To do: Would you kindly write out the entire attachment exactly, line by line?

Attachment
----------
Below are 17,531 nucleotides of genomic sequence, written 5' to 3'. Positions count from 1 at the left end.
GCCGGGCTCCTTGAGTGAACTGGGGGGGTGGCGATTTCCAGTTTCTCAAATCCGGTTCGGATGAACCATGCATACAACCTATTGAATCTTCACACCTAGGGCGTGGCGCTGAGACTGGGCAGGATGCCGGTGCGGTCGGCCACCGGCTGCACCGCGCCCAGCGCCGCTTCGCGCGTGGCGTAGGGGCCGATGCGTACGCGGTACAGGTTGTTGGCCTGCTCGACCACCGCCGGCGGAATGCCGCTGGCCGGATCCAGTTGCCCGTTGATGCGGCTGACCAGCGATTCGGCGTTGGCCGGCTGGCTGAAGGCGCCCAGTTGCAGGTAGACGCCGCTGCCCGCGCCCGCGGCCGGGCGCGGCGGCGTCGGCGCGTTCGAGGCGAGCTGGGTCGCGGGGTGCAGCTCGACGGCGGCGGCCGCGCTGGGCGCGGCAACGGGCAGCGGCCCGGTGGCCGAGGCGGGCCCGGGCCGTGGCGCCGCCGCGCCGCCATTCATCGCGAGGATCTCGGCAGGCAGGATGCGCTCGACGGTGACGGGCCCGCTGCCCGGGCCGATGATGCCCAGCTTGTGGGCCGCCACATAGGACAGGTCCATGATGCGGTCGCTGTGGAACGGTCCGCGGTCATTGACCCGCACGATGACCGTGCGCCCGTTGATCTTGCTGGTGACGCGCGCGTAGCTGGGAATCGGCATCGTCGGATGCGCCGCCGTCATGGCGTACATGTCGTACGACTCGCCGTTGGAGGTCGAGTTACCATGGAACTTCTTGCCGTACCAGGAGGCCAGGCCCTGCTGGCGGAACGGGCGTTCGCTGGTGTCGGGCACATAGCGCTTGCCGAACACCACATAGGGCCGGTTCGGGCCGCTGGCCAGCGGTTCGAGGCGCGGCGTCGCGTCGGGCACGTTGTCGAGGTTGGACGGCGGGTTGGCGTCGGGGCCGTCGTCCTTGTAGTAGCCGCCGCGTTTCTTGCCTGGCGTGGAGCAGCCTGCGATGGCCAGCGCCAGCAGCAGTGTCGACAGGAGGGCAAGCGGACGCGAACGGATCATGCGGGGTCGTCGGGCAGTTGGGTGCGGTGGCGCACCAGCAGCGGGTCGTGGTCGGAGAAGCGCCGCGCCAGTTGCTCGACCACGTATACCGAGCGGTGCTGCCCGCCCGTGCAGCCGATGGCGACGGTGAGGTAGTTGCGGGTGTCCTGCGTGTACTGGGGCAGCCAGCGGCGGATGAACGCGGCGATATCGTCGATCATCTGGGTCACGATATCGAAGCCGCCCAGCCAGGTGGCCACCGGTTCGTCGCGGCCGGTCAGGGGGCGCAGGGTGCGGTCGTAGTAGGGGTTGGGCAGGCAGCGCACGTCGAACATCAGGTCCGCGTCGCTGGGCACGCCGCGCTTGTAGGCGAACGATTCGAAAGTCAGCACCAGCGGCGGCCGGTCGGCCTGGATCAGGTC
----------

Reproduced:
Below are 17,531 nucleotides of genomic sequence, written 5' to 3'. Positions count from 1 at the left end.
GCCGGGCTCCTTGAGTGAACTGGGGGGGTGGCGATTTCCAGTTTCTCAAATCCGGTTCGGATGAACCATGCATACAACCTATTGAATCTTCACACCTAGGGCGTGGCGCTGAGACTGGGCAGGATGCCGGTGCGGTCGGCCACCGGCTGCACCGCGCCCAGCGCCGCTTCGCGCGTGGCGTAGGGGCCGATGCGTACGCGGTACAGGTTGTTGGCCTGCTCGACCACCGCCGGCGGAATGCCGCTGGCCGGATCCAGTTGCCCGTTGATGCGGCTGACCAGCGATTCGGCGTTGGCCGGCTGGCTGAAGGCGCCCAGTTGCAGGTAGACGCCGCTGCCCGCGCCCGCGGCCGGGCGCGGCGGCGTCGGCGCGTTCGAGGCGAGCTGGGTCGCGGGGTGCAGCTCGACGGCGGCGGCCGCGCTGGGCGCGGCAACGGGCAGCGGCCCGGTGGCCGAGGCGGGCCCGGGCCGTGGCGCCGCCGCGCCGCCATTCATCGCGAGGATCTCGGCAGGCAGGATGCGCTCGACGGTGACGGGCCCGCTGCCCGGGCCGATGATGCCCAGCTTGTGGGCCGCCACATAGGACAGGTCCATGATGCGGTCGCTGTGGAACGGTCCGCGGTCATTGACCCGCACGATGACCGTGCGCCCGTTGATCTTGCTGGTGACGCGCGCGTAGCTGGGAATCGGCATCGTCGGATGCGCCGCCGTCATGGCGTACATGTCGTACGACTCGCCGTTGGAGGTCGAGTTACCATGGAACTTCTTGCCGTACCAGGAGGCCAGGCCCTGCTGGCGGAACGGGCGTTCGCTGGTGTCGGGCACATAGCGCTTGCCGAACACCACATAGGGCCGGTTCGGGCCGCTGGCCAGCGGTTCGAGGCGCGGCGTCGCGTCGGGCACGTTGTCGAGGTTGGACGGCGGGTTGGCGTCGGGGCCGTCGTCCTTGTAGTAGCCGCCGCGTTTCTTGCCTGGCGTGGAGCAGCCTGCGATGGCCAGCGCCAGCAGCAGTGTCGACAGGAGGGCAAGCGGACGCGAACGGATCATGCGGGGTCGTCGGGCAGTTGGGTGCGGTGGCGCACCAGCAGCGGGTCGTGGTCGGAGAAGCGCCGCGCCAGTTGCTCGACCACGTATACCGAGCGGTGCTGCCCGCCCGTGCAGCCGATGGCGACGGTGAGGTAGTTGCGGGTGTCCTGCGTGTACTGGGGCAGCCAGCGGCGGATGAACGCGGCGATATCGTCGATCATCTGGGTCACGATATCGAAGCCGCCCAGCCAGGTGGCCACCGGTTCGTCGCGGCCGGTCAGGGGGCGCAGGGTGCGGTCGTAGTAGGGGTTGGGCAGGCAGCGCACGTCGAACATCAGGTCCGCGTCGCTGGGCACGCCGCGCTTGTAGGCGAACGATTCGAAAGTCAGCACCAGCGGCGGCCGGTCGGCCTGGATCAGGTC